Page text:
Sentencing hearing begins for Alberta father convicted in death of infant son

·4 min read
Ares Starrett was killed by his father Damien Starrett in Fort Saskatchewan in November 2019. (Justice for Ares/Facebook - image credit)
Ares Starrett was killed by his father Damien Starrett in Fort Saskatchewan in November 2019. (Justice for Ares/Facebook - image credit)

Warning: This story contains graphic details that may disturb some readers.

A Fort Saskatchewan, Alta., man convicted of manslaughter in the death of his year-old son bowed his head in the prisoner's box Monday at the start of his sentencing hearing.

At times, Damien Starrett appeared to wipe away tears in the Edmonton courtroom as he listened to victim impact statements from family members.

In June, Starrett was found guilty of manslaughter in the November 2019 death of his son Ares Starrett. He was also convicted of assault in an attack on his five-year-old daughter.

Ares died of blunt-force trauma to his head after his father punched, kicked and stomped on his head as his terrified sister looked on.

Starrett, 33, was originally charged with second-degree murder. But after all the evidence was in, the Crown conceded there was no proof beyond a reasonable doubt that he had the necessary criminal intent.

The sentencing hearing began Monday in Court of Queen's Bench.

Starrett's former partner walked to the witness stand clutching a teddy bear and a package of tissues. Then she began to speak of the pain her family has endured for the past three years.

Travis McEwan/CBC
Travis McEwan/CBC

CBC is not identifying the mother in order to protect her surviving daughter's identity.

"It's hard to think about my son at times as it hurts too much," the mother said.

"Some days I can't even look at [a] picture of Ares as it's hard to get the final image of him before the ambulance took him away out of my head."

The mother said she held her baby one last time before she placed his tiny body into a casket. But the memory haunts her because she thought she kept seeing Ares breathe.

The mother said she is coping with PTSD and hearing a baby cry is enough to make her panic.

As part of her victim impact statement, the mother wrote a letter to her late son.

"I'm so sorry I wasn't there to protect you. You must have been so scared," she wrote.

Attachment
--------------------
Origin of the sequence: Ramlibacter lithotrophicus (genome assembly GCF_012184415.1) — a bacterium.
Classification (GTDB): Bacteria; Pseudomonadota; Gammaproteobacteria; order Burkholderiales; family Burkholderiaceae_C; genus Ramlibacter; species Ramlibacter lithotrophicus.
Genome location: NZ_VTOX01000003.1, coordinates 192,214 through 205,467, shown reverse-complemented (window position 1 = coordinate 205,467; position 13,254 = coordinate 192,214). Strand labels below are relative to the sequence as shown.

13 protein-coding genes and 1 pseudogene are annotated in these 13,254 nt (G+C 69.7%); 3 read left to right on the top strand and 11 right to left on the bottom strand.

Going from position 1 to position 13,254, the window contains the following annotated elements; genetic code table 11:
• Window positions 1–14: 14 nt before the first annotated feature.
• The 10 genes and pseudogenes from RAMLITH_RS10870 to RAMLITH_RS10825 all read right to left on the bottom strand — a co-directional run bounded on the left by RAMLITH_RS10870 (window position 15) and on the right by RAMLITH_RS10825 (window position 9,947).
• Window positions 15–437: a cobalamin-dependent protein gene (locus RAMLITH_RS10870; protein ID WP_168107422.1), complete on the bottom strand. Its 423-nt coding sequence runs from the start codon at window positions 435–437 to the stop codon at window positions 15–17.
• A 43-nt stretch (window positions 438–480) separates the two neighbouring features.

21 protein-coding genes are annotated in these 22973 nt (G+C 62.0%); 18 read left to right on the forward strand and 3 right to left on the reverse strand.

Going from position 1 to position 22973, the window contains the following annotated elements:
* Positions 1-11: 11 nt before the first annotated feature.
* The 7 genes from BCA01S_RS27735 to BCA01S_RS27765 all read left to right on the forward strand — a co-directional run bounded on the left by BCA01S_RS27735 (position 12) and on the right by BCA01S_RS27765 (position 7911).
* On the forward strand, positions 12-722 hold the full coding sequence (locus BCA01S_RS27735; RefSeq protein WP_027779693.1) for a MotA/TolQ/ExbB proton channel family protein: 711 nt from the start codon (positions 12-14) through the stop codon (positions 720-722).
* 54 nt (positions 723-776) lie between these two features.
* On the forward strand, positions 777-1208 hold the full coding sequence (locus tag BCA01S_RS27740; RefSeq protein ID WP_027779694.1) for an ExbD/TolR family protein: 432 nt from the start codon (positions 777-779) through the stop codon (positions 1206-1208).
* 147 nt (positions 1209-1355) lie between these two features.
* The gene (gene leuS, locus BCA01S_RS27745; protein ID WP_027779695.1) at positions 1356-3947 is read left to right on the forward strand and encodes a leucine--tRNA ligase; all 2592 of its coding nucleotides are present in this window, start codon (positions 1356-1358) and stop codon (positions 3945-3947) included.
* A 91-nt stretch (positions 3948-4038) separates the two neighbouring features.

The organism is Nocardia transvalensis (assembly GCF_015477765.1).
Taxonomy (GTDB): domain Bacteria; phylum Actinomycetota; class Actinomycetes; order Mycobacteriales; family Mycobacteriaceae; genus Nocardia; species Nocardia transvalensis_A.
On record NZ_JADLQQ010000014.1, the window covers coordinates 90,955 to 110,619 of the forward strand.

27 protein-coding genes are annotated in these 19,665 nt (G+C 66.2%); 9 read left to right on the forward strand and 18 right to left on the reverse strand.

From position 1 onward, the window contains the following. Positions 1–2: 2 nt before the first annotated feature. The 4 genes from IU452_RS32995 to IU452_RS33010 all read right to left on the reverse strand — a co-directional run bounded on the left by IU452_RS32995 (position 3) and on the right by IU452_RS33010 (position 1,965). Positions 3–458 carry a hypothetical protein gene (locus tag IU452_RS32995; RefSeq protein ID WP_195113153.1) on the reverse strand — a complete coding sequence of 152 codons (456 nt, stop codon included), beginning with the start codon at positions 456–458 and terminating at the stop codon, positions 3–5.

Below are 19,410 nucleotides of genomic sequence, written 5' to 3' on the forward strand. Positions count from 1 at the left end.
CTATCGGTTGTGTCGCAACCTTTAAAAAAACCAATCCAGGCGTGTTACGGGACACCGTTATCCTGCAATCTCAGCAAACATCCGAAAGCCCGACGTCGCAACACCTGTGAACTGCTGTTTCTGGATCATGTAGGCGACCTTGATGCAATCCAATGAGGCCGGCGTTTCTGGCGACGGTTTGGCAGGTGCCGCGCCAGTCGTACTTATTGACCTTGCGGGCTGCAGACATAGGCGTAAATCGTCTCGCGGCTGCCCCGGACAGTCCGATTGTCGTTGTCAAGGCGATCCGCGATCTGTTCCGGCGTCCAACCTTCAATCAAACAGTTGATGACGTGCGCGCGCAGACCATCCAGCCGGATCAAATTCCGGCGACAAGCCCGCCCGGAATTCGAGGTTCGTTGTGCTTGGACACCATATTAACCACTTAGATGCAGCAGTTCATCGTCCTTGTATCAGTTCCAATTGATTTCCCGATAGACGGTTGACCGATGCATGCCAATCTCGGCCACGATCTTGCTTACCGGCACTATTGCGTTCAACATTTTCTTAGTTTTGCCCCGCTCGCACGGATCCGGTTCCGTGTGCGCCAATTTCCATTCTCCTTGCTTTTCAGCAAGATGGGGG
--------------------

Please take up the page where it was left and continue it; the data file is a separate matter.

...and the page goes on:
"I hope you didn't feel any pain in your last moments. Though I don't believe that is true. Not after the way your little body looked, but it's much easier to hope differently."

The mother also talked about the challenge of raising her daughter, who is now afraid of men and hides in the closet when she's scared.

"Your sister loves you so much," the mother said in the letter to her late son. "She says she wants to tell her friends she has a brother, but then she will also have to tell them you died."

Court exhibit
Court exhibit

The victim's grandfather said that he talks to a photo of his late grandson every day.

"It was a brutal murder that's still hard to wrap my head around," the grandfather wrote in his victim impact statement.

"I have a lot of anger towards that man and what he did to my family."

None of the family members named the accused.

"The offender's name will forever be forgotten and Ares's legacy will always live on," the victim's aunt said.

'The most traumatic event'

Starrett, who had been on house arrest while out on bail, was taken back into custody in late June after he was convicted.

Before he was granted house arrest, he had spent nine months behind bars at the Edmonton Remand Centre.

Starrett's lawyer, Rory Ziv, told the court he plans to present evidence about the allegedly cruel and unusual treatment his client was subjected to while in custody.

On Wednesday, Ziv intends to present an application for a stay of Starrett's conviction.

Damien Starrett/Facebook
Damien Starrett/Facebook

In a Gladue report that was entered as an exhibit, the author notes that feces were thrown into Starrett's cell on the second day he was in custody in November 2019.

"He says he called the guards from his cell and was laughed at," the report states.

"Damien advises he was in his cell for approximately 30 minutes when he began to cut his wrists and tried to hang himself."

Gladue reports explain an Indigenous offender's family and community history to the judge who is deciding on the sentence.

Starrett told the Gladue report author that the death of his son was "the most traumatic event" of his life.

He also complained about three months of "constant harassment and torment by a vigilante group who camped outside their home" in Fort Saskatchewan when he was released on house arrest.

The report author interviewed Starrett's 75-year-old grandfather who said, "Damien does not believe he killed his son Ares."

Starrett was living with his grandparents when he was granted bail. He told the author of the Gladue report that he plans to return to living with his grandfather in Fort Saskatchewan after he has served his sentence.

"Damien indicates when he has been vindicated for his offence, he will be able to grieve the loss of his son and address everything he has been through," the author noted.

The sentencing hearing resumes Wednesday.